|Pages/Publication Date:||355 / 2015|
Prior to the 1913 Federal Reserve Act, America—alone among developed nations—refused to consider any central or organizing agency in its financial system, due in part to Americans' mistrust of big government and big banks. As the author of The End of Wall Street relates here, however, the financial landscape was changed through the efforts of German-born financier Paul Warburg, Gilded Age power broker Nelson W. Aldrich, ambitious Congressman Carter Glass, and President Woodrow Wilson. Capturing a raucous era in American politics when intrigue controlled the highest levels of Washington and Wall Street, Roger Lowenstein brings to life the turbulent beginnings of one of the country's most crucial institutions.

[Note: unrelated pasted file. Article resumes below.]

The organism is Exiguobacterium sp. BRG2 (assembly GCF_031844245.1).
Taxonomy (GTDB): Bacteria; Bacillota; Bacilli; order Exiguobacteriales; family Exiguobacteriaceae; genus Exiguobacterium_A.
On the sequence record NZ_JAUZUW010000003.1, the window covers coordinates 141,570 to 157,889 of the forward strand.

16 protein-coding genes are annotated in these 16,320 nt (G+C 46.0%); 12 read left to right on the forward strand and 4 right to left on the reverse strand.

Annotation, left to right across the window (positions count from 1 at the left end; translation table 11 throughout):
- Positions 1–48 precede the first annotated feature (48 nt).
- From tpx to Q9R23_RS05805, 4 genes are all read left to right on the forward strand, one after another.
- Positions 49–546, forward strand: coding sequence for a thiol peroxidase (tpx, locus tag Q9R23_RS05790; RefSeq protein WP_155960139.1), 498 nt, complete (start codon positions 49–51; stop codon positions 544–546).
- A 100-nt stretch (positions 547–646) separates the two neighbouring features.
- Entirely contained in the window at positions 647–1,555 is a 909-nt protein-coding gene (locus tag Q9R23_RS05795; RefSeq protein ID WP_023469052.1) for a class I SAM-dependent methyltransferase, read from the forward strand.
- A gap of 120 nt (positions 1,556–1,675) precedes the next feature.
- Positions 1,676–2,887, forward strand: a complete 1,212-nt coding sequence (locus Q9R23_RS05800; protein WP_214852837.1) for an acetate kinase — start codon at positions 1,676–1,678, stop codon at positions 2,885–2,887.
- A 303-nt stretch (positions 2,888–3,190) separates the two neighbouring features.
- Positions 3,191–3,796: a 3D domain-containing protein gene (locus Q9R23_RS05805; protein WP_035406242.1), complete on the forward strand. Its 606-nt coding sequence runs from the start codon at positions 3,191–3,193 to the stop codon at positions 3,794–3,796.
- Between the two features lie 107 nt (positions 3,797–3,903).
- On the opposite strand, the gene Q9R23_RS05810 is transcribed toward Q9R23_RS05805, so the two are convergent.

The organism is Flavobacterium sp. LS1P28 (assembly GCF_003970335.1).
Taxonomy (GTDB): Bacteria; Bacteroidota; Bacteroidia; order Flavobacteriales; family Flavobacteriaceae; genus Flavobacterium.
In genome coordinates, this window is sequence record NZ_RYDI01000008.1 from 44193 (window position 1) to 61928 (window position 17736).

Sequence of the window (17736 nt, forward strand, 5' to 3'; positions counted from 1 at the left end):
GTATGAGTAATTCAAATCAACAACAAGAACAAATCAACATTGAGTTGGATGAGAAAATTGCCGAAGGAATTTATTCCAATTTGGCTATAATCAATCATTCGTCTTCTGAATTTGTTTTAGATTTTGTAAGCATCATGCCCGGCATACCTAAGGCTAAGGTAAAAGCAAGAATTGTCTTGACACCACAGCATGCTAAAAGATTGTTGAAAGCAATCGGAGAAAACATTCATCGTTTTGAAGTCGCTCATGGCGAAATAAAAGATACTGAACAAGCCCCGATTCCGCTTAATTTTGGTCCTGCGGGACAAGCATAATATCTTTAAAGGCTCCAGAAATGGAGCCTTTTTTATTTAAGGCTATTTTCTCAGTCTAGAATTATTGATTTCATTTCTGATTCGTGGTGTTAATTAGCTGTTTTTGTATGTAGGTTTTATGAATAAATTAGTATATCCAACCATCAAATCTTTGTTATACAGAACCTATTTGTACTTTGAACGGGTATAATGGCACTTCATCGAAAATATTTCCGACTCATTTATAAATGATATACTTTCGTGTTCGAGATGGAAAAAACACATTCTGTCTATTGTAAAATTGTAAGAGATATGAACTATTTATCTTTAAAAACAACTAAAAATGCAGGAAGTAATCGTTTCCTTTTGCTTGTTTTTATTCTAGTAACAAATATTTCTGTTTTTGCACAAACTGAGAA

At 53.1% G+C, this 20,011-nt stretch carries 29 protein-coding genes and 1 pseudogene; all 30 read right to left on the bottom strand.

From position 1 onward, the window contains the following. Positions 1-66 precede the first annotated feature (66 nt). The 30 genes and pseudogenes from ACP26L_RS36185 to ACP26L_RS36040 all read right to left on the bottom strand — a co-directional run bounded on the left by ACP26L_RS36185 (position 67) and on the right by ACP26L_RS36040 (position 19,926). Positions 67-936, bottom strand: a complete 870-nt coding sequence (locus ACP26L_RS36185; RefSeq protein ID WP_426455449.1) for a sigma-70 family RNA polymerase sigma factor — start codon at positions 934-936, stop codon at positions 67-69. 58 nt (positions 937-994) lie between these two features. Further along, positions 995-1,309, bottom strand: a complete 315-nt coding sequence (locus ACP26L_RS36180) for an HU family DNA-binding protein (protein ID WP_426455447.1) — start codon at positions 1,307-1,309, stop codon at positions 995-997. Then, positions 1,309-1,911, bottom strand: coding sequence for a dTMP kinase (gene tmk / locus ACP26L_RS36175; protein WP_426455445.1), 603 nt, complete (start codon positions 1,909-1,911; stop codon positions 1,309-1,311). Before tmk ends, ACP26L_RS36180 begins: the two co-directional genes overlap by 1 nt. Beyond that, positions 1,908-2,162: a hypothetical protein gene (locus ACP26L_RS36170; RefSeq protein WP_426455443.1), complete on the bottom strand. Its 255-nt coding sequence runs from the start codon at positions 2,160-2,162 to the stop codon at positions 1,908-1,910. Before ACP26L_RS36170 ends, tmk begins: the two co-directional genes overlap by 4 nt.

"With grace and insight, Lowenstein takes us inside the creation of the Fed, a story of twists, turns—and lessons for our own time."—Jon Meacham
"The fun of the book—and its enduring value—lies in the rich details about the cranks, pawns and prophets who jousted with one another in the days of Teddy Roosevelt, William Taft and Woodrow Wilson."—Forbes